The VTOL Pilot

On the letter V in the A to Z Challenge. That leaves us with a challenging final four letters. But I get a day off to contemplate what to do for them. This entry contains some language, so if four letter swear words offend you, then you don’t read enough non-YA fiction. Just a friendly warning.

The VTOL Pilot


New Athens

Eighth day, second month, eighth year after colonisation, Ariadne Era (2/08/08 AE)

“Landing pad is clear,” said the voice on the radio.

Barry Wong lowered the VTOL. Then it was dark. The lights and all instruments went out. He jerked the manual controls up. “I have a problem here,” he said.

“What’s happening? We lost computer contact,” said the control tower.

The lights returned and instruments turned back on. “I don’t know what just happened. I lost all the lights and screens in the cockpit,” he said as he regained control. “Everything is back.”

“We have contact again.”

“I’m getting this thing down before it does anything like that again.”

Barry landed the craft without any further incident. He checked the instruments and everything read normal. He removed his straps, opened the cockpit door, and bounded down the steps.

“Hey, Barry,” said a young blonde woman. “What the hell happened up there?”

“Never thought I’d see your face again, Kristina,” said Barry. “Nearly pissed myself up there. Everything went dark in the cockpit. I need a diagnostic run.”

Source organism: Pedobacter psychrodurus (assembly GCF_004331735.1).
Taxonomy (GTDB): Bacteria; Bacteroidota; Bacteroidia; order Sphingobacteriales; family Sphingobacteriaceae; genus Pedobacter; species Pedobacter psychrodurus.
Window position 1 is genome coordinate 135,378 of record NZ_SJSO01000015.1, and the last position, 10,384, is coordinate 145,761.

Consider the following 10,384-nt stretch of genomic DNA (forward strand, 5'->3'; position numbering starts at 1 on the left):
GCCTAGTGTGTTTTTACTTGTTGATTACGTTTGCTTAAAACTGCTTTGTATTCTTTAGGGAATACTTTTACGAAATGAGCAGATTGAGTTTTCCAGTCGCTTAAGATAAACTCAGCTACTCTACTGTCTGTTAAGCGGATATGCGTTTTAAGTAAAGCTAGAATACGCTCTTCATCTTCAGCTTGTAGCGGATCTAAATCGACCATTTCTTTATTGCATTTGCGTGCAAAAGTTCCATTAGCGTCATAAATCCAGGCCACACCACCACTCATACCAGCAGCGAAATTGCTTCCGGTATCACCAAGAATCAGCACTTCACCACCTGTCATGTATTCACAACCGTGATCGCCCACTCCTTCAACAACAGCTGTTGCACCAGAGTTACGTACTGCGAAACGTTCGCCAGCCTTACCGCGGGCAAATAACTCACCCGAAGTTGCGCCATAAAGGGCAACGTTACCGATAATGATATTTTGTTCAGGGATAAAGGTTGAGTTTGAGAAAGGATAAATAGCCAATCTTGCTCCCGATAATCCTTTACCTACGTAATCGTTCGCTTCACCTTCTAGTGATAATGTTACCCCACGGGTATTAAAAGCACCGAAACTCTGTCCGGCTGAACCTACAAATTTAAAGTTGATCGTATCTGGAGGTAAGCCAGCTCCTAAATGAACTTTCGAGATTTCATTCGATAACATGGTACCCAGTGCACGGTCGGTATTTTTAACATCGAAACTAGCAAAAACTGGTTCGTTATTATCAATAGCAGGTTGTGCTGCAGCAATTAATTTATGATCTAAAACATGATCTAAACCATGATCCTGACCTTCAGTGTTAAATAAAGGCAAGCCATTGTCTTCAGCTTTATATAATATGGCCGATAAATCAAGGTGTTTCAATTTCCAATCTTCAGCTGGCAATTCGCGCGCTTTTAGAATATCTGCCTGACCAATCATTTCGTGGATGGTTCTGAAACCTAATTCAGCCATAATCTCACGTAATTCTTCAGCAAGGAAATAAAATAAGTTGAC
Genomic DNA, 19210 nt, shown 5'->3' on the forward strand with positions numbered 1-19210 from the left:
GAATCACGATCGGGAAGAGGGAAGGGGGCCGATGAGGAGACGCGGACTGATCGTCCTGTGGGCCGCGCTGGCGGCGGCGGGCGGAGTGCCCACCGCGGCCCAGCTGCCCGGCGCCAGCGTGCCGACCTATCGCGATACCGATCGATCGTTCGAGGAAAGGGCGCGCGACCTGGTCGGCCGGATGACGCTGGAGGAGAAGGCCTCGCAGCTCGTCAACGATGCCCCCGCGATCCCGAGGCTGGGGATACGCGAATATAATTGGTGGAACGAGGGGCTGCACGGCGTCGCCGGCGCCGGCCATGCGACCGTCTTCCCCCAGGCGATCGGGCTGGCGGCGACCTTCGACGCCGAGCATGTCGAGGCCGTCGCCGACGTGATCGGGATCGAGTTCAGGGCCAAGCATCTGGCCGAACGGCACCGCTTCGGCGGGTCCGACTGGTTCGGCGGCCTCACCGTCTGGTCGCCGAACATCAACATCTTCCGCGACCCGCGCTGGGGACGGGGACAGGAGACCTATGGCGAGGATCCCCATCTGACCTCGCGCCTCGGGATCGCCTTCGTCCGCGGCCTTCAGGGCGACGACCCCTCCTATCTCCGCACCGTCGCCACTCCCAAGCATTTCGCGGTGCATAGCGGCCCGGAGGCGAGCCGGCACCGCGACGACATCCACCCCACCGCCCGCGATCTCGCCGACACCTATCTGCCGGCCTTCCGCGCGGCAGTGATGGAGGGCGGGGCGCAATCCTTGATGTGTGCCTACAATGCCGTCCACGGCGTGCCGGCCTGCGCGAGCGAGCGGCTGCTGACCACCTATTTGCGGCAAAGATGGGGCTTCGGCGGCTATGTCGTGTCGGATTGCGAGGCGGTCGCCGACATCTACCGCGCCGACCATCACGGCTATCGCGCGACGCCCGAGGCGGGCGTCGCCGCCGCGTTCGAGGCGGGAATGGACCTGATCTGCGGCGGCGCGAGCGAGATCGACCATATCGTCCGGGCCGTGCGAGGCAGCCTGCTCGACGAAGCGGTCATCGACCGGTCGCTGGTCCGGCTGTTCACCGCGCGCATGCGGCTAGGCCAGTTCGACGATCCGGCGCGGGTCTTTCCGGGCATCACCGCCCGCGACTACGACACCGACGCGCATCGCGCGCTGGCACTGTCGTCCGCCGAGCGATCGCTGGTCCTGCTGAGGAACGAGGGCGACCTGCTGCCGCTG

Kristina connected her tablet to the VTOL data port with a cable and tapped a few times on the screen. “Diagnostics running.”

“Shit, that scared the hell out of me. Never seen anything like that happen before. With all the redundancies in the systems, that should never happen,” said Barry as he gesticulated.

“Well, I don’t have your answer. Diagnostics complete. Everything is normal. The computer recorded the power drop, and it was within the power system for the cockpit itself. The backups would’ve failed anyway. It lasted one point six seconds only, enough to make you shit your pants. But all systems are normal now.”

“That shouldn’t happen. How is that even physically possible? The circuits themselves stopped working?”

“That’s what it says. I don’t understand it, either. But I’ve been hearing about this kind of thing happening all over the place. Sudden power cuts, but the cause is unknown.”

Barry sat on the steps to the cockpit. “I need a drink. Is this planet screwing with our electronic systems? Some strange magnetic field or something?”

“Well, I’ll get this data to the university, then I’ll dig around inside this piece of beautiful garbage,” said Kristina.

“I’m getting my drink now.”